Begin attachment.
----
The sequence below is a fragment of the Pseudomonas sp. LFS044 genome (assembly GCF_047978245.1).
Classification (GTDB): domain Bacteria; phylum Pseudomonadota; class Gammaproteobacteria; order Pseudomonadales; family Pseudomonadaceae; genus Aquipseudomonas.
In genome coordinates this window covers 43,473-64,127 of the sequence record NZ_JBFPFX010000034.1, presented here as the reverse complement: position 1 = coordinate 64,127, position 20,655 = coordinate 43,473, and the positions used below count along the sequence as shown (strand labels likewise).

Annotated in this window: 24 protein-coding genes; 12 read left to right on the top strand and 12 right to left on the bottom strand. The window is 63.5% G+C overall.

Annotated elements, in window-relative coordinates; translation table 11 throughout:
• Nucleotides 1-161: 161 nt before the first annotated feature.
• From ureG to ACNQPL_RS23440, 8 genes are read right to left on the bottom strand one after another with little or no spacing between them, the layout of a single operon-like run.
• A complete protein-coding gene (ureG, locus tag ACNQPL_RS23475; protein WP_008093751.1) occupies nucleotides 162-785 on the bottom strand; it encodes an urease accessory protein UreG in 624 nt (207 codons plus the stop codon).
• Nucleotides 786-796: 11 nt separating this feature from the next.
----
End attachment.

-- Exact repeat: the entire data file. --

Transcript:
The sequence below is a fragment of the Pseudomonas sp. LFS044 genome (assembly GCF_047978245.1).
Classification (GTDB): domain Bacteria; phylum Pseudomonadota; class Gammaproteobacteria; order Pseudomonadales; family Pseudomonadaceae; genus Aquipseudomonas.
In genome coordinates this window covers 43,473-64,127 of the sequence record NZ_JBFPFX010000034.1, presented here as the reverse complement: position 1 = coordinate 64,127, position 20,655 = coordinate 43,473, and the positions used below count along the sequence as shown (strand labels likewise).

Annotated in this window: 24 protein-coding genes; 12 read left to right on the top strand and 12 right to left on the bottom strand. The window is 63.5% G+C overall.

Annotated elements, in window-relative coordinates; translation table 11 throughout:
• Nucleotides 1-161: 161 nt before the first annotated feature.
• From ureG to ACNQPL_RS23440, 8 genes are read right to left on the bottom strand one after another with little or no spacing between them, the layout of a single operon-like run.
• A complete protein-coding gene (ureG, locus tag ACNQPL_RS23475; protein WP_008093751.1) occupies nucleotides 162-785 on the bottom strand; it encodes an urease accessory protein UreG in 624 nt (207 codons plus the stop codon).
• Nucleotides 786-796: 11 nt separating this feature from the next.